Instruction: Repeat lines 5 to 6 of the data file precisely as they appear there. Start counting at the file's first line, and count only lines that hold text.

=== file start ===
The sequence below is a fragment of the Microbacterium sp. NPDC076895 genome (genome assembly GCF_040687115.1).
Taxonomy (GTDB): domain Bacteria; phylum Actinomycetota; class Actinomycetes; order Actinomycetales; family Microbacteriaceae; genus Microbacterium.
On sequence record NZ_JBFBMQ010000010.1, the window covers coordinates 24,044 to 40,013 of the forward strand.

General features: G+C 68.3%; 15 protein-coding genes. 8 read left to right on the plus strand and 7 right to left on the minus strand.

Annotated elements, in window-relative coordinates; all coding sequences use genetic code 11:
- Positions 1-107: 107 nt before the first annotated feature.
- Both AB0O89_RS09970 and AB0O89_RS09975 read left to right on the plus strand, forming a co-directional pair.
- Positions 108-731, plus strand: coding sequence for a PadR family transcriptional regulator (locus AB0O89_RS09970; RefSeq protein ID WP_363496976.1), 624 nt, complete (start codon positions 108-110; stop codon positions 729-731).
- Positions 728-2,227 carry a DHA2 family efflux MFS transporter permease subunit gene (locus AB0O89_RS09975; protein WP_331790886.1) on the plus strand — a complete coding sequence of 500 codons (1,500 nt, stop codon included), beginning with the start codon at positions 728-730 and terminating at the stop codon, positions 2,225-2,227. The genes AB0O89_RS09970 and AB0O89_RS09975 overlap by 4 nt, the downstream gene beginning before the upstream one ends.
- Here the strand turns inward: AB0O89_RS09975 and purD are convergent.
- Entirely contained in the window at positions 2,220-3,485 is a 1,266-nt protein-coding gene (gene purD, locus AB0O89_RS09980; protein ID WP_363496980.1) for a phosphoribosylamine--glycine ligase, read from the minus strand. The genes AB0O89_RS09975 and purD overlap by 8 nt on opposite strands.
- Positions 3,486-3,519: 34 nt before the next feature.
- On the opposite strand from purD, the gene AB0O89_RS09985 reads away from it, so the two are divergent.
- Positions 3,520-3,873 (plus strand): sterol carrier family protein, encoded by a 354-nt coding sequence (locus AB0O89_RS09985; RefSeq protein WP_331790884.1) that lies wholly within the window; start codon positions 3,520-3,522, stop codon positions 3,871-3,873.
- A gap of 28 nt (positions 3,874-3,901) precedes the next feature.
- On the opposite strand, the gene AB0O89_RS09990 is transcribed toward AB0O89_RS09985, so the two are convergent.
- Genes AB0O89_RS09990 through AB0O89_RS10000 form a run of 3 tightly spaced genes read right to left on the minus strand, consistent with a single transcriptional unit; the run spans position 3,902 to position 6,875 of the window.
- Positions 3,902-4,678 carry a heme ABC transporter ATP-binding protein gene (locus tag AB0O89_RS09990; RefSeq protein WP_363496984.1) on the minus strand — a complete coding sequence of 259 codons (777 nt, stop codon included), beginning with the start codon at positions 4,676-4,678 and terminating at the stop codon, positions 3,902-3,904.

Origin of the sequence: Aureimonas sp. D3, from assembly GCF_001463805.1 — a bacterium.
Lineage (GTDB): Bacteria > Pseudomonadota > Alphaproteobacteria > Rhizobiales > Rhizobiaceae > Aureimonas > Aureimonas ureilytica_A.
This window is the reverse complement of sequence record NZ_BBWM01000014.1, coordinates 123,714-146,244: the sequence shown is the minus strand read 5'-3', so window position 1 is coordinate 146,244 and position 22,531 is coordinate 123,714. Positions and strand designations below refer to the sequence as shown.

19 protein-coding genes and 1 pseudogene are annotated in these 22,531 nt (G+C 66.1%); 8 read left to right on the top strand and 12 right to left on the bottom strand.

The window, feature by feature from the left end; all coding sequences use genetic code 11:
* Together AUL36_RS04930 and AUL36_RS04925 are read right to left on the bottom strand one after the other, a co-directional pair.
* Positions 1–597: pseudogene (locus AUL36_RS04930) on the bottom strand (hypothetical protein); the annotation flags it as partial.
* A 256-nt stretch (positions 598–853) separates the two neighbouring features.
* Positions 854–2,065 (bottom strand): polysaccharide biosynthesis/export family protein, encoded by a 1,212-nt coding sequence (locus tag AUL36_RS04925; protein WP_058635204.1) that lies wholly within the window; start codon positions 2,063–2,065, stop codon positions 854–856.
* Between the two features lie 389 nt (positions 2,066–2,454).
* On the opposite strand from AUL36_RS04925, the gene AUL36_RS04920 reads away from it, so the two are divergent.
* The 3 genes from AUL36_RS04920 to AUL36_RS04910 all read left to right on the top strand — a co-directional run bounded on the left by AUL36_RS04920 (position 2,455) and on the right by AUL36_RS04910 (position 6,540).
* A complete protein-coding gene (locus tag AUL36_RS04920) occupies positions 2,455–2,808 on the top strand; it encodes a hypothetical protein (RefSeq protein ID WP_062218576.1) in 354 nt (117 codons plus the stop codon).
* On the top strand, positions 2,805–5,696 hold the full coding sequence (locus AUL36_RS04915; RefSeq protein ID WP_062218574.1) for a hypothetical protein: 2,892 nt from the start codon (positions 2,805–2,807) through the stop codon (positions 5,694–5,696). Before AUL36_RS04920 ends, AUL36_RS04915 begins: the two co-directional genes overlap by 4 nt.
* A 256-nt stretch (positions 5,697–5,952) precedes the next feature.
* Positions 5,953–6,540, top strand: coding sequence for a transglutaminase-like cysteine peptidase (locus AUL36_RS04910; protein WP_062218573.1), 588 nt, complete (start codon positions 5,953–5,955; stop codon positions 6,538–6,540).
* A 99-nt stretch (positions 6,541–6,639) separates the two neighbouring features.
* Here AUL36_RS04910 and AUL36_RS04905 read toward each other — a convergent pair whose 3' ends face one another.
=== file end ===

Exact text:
Annotated elements, in window-relative coordinates; all coding sequences use genetic code 11:
- Positions 1-107: 107 nt before the first annotated feature.